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How do you deal with a team that uses "Agile" and equates story points to hours?

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Anonymous User at Taro Community10 months ago

And not only equates story points to hours but is constantly looking at your story points and tries to lower them in an effort to push more work to you. I feel like I'm an assembly line worker instead of a software engineer that solves problems. Have any of you experienced anything similar?



  • 10
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    Android Engineer @ Robinhood
    10 months ago

    My previous company went though a similar phase when we went through an agile transformation: I ended up just saying "42069 story points" every time an estimate was needed from me. Eventually, people just caught on and left it alone. This definitely won't work for your use case, but maybe you can overestimate your story points for each task to bump the number higher. Or if you're feeling risky and want to throw some satire in the mix, you can give yourself 1 single simple task (like a copy change) and assign it a large amount of story points (like 50000).

  • 25
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    Tech Lead @ Robinhood, Meta, Course Hero
    10 months ago

    I hate these kinds of teams - This was my life earlier in career. Ironically, any engineering organization that is very gung ho about being "agile" is almost certainly not agile and is actually just steeped in Jira politics and bureaucracy. The companies with the best engineering culture tend to give their engineers a lot of flexibility and autonomy: This is a core reason why Big Tech companies are so renowned and successful (pretty much nobody at Meta used Jira).

    As Jonathan mentioned, I recommend shielding yourself by adding a lot of buffer to tasks (I think +50% is a good range, so turn 2 weeks into 3 week ones for example). You want to add a good amount of buffer anyways to help guarantee code quality, and this buffer also lets you negotiate down when people come knocking to shave off your story points.

    I talk in-depth about estimating tasks well here: "How can I get better at estimating long-term projects?"

    If stakeholders are too aggressive pushing down your estimates to the point of insane austerity, firmly (but politely) push back using the tactics here: "What are good strategies to push back when the deadline is not realistic?"

    Another option is to see if you can change the overall process to be more engineer-friendly. It's not likely to succeed, but it's worth trying. When it comes to actually conducting an engineering team effectively (i.e. empowering them), I recommend the principles here: "How do I optimize my sacred hour at work?"

    And of course, if it gets too bad, try to switch teams/companies. Easier said than done of course (especially in this economy), but at the end of the day, no job is worth your mental health. Here's our masterclass on how to find a genuinely good team: [Masterclass] How To Choose A Good Company And Team As A Software Engineer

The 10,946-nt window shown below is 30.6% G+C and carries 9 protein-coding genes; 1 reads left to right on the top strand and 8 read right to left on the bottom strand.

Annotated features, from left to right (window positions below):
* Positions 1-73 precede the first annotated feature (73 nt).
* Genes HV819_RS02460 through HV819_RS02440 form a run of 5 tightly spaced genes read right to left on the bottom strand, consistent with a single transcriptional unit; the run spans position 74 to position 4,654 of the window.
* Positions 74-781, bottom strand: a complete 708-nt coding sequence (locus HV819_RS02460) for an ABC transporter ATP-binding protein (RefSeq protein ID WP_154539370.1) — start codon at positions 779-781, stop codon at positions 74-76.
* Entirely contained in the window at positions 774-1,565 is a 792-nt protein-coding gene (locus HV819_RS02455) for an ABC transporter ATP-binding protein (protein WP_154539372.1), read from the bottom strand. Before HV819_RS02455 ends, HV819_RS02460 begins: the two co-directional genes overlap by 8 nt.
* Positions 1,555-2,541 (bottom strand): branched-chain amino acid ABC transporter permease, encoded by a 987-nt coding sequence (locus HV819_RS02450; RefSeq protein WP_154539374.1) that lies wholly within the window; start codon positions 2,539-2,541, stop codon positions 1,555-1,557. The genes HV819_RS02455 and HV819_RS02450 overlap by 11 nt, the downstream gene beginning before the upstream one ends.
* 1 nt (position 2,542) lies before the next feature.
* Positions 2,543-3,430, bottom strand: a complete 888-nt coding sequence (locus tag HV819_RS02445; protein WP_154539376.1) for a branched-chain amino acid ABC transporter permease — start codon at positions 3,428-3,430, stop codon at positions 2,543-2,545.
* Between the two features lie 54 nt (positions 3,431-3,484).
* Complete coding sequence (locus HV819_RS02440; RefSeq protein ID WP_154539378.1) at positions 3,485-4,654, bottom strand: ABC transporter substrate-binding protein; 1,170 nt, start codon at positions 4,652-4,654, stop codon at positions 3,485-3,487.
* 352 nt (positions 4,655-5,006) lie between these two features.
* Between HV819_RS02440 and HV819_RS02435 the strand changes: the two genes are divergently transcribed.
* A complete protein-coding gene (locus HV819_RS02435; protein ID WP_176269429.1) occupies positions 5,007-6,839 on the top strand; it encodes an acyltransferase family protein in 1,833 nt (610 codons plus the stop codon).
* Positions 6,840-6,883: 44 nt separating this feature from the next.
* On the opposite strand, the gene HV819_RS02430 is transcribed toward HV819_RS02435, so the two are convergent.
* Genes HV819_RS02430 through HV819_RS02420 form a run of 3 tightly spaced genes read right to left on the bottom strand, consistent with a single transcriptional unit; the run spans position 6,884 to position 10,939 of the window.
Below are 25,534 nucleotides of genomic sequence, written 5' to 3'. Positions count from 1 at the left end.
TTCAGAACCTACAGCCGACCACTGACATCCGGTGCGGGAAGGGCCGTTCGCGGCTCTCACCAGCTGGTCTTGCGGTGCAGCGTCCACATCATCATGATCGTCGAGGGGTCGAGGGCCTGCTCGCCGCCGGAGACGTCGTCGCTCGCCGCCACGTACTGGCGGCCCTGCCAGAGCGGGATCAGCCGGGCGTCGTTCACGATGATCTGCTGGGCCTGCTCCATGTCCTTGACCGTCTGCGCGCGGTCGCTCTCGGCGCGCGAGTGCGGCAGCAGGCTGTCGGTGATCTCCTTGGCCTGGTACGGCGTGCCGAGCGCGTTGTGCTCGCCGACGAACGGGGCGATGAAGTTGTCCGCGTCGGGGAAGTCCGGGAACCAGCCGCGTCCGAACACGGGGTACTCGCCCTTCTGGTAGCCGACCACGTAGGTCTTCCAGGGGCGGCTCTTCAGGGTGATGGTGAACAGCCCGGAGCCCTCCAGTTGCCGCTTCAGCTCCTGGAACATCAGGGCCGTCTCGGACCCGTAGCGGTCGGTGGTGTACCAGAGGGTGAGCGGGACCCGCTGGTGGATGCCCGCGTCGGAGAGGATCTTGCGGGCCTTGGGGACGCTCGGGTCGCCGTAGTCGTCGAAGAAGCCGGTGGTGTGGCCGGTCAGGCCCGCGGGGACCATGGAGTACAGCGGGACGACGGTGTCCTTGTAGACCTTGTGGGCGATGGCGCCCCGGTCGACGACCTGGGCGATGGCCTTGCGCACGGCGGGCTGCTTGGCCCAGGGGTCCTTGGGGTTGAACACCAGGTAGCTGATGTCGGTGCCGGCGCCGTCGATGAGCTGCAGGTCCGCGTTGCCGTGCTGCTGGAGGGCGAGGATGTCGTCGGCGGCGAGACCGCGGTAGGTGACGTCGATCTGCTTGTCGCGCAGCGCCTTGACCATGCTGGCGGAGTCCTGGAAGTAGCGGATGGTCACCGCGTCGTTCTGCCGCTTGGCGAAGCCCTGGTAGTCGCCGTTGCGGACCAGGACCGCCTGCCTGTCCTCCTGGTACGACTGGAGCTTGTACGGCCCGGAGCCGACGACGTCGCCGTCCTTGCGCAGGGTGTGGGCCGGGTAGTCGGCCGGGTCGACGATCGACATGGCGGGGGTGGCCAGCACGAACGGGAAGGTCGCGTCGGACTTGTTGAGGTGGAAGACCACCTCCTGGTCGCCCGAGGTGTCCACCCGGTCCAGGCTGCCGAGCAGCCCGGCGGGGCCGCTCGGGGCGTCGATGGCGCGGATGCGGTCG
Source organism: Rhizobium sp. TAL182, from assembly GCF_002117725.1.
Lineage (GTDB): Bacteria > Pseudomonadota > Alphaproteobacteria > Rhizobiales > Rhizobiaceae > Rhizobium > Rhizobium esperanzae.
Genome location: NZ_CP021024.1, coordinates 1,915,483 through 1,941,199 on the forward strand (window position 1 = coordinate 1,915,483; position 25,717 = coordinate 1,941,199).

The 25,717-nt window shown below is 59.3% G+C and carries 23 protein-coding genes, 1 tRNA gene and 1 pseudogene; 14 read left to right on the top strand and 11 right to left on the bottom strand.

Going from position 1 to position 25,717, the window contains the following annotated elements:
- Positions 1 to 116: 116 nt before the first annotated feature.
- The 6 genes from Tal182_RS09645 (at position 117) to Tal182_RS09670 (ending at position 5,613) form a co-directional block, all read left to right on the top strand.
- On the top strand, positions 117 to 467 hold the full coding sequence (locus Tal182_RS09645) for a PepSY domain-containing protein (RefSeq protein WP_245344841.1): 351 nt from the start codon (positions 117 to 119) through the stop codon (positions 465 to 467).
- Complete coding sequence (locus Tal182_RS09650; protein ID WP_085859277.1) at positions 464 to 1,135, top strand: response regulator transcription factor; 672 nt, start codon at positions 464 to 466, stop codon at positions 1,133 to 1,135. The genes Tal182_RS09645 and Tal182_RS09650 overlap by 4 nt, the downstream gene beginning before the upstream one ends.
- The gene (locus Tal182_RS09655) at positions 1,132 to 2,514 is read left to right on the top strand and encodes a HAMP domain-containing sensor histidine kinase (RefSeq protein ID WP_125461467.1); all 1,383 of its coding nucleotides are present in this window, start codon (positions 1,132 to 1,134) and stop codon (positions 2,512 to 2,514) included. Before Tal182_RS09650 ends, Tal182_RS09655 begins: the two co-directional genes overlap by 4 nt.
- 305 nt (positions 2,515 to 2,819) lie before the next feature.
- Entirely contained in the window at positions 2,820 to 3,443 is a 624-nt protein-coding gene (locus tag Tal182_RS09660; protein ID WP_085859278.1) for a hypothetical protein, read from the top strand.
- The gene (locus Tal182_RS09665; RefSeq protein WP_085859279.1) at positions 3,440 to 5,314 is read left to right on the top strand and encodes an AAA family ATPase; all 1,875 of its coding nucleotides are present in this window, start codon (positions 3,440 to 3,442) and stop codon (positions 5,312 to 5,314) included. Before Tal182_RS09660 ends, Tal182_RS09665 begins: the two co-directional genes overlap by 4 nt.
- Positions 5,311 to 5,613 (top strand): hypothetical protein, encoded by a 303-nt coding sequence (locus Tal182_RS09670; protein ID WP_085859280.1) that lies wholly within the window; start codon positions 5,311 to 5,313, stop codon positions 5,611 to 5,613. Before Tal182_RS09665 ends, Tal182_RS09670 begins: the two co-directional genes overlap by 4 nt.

• 14
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    Head of Engineering at Capgemini
    10 months ago

    This type of failure mode usually occurs when someone in charge of the project is solely responsible for "project management" tasks (basically cracking the whip and coordination) and usually detached from the (engineering) domain itself. If this is the case, I'd suggest bringing it up as a topic in a 1-1 with someone more senior in your engineering org, which usually is your manager/skip level. Otherwise, it's worth examining the underlying motivations/incentives of the person insisting on this (it's quite rare from my experience that someone more senior on the engineering ladder like a staff/principal would approach estimation this way)

    Frame the conversation to get more informed inputs to estimates, thereby making the project delivery smoother. Mention that estimating technical tasks, especially the more complicated ones, need strong technical input. Be open to having another (more senior) engineer weigh in on the complexity and the "story points", but draw a firm line that it cannot be unilaterally decided by someone outside of the engineering function. Additionally, once the estimate is set, mention that it is counterproductive to go back on the estimate to "squeeze more juice out" when there is no change in scope / new material information.

    On a personal note, during the early stages of building my engineering team, I had to go into each project that experienced the same challenge and course correct. Over time, it's important to enable others on the team to handle the situation appropriately without my direct involvement. Getting alignment from someone senior in the engineering org is a key first step to moving in the right direction.